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United States v. Warner

United States District Court, D. Colorado

July 21, 2017

UNITED STATES OF AMERICA, Plaintiff,
v.
ANTHONY WARNER, Defendant.

          FINDINGS OF FACT, CONCLUSIONS OF LAW AND REASONS FOR ORDER OF DETENTION

          MICHAEL J. WATANABE U.S. MAGISTRATE JUDGE

         This matter is before the court for detention hearing on July 21, 2017. The court has taken judicial notice of the court's file and the pretrial services report. In addition, the court has considered the proffers by the defendant and the government and the government's exhibits 1 through 7, inclusive and 11 and defendant's exhibit B.

         Under Federal Rule of Criminal Procedure 32.1, the court “may release or detain the [defendant] under 18 U.S.C. § 3143(a) pending further proceedings. The burden of establishing that the person will not flee or pose a danger to any other person or to the community rests with the [defendant].”

In order to sustain a motion for detention, the government must establish that (a) there is no condition or combination of conditions which could be imposed in connection with pretrial release that would reasonably insure the defendant's presence for court proceedings; or (b) there is no condition or combination of conditions which could be imposed in connection with pretrial release that would reasonably insure the safety of any other person or the community. The former element must be established by a preponderance of the evidence, while the latter requires proof by clear and convincing evidence.

         If there is probable cause to believe that the defendant committed an offense which carries a maximum term of imprisonment of over 10 years and is an offense prescribed by the Controlled Substances Act, a rebuttable presumption arises that no condition or combination of conditions will reasonably assure the appearance of the person as required and the safety of the community.

         The Bail Reform Act, 18 U.S.C. § 3142(g), directs the court to consider the following factors in determining whether there are conditions of release that will reasonably assure the appearance of the defendant as required and the safety of any other person and the community:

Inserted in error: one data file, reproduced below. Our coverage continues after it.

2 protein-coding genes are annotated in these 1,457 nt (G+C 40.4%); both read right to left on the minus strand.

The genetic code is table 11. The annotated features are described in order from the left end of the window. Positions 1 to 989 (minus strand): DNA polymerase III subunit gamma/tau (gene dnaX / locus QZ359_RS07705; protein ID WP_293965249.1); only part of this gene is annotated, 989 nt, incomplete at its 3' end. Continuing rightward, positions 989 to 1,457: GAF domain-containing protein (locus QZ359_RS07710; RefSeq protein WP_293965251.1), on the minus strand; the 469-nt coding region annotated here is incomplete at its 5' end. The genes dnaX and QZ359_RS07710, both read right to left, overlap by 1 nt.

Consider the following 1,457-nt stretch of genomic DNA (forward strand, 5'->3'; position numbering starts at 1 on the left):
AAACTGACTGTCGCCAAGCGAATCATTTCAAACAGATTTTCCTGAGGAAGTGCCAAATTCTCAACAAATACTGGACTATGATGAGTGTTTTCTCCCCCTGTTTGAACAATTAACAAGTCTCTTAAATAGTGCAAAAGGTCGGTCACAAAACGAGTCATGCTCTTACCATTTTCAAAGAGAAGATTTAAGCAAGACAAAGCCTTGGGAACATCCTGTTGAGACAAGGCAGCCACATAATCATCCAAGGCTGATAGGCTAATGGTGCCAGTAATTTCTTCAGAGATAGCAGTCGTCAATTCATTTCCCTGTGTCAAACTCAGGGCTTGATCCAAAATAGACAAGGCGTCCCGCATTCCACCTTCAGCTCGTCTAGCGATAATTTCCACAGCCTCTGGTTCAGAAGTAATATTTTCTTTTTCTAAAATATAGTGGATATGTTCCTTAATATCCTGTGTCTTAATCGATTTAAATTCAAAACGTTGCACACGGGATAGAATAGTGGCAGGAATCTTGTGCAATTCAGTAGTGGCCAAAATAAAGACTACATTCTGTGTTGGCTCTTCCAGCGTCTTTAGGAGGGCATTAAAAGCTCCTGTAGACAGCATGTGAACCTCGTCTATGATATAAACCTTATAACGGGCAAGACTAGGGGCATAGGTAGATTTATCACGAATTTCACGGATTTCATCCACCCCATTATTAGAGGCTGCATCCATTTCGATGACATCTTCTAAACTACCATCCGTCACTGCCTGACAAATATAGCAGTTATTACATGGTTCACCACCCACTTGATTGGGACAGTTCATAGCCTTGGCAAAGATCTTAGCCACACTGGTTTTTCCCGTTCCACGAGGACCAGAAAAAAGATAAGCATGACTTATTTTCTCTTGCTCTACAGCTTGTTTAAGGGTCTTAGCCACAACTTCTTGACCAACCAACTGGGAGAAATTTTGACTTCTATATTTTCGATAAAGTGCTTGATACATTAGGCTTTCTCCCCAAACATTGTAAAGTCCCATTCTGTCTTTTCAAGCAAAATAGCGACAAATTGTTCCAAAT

(1) [t]he nature and circumstances of the offense charged, including whether the offense is a crime of violence or involves a narcotic drug;
(2) the weight of the evidence against the person;
(3) the history and characteristics of the person, including -

(A) the person's character, physical and mental condition, family ties, employment, financial resources, length of residence in the community, community ties, past conduct, history relating to drug or alcohol abuse, criminal history, and record concerning appearance at court proceedings; and

(B) whether at the time of the current offense or arrest, the person was on probation, on parole, or on other release pending trial, sentencing, appeal, or completion of sentence for an offense under Federal, State or local law; and

(4) the nature and seriousness of the danger to any person or the community that would be posed by the person's release.

         The government is requesting detention in this case. In making my findings of fact, I have taken judicial notice of the information set forth in the pretrial services report and the entire court file, and have considered the government's exhibits 1 through 7, inclusive and 11 and defendant's exhibit B, the proffer submitted by the government and defense counsel and the arguments of counsel. Weighing the statutory factors set forth in the Bail Reform Act, I find the following:

         First, the defendant has been charged in United States District Court for the District of South Dakota, Western Division under Case No. 13-cr-50078-VLD with a Motion to Revoke Defendant's Unsupervised Probation. Defendant has waived his right to an identity hearing today.

         Second, I find that the defendant has been unemployed for 2-3 months with some side jobs. Defendant has been previously diagnosed with Schizophrenia, PTSD and homicidal tendencies. He has taken Anitripaline, Haladol and Thorazine in the past but has not been under a doctor's care so he has bought these drugs from homeless people. Defendant has been previously been admitted in the psychiatric ward in Humboldt County, California and on several 72 hour hold and treats. Defendant has told pretrial release when he is not on his medications he sees “little people he knows are not there.” Defendant has a history of ...


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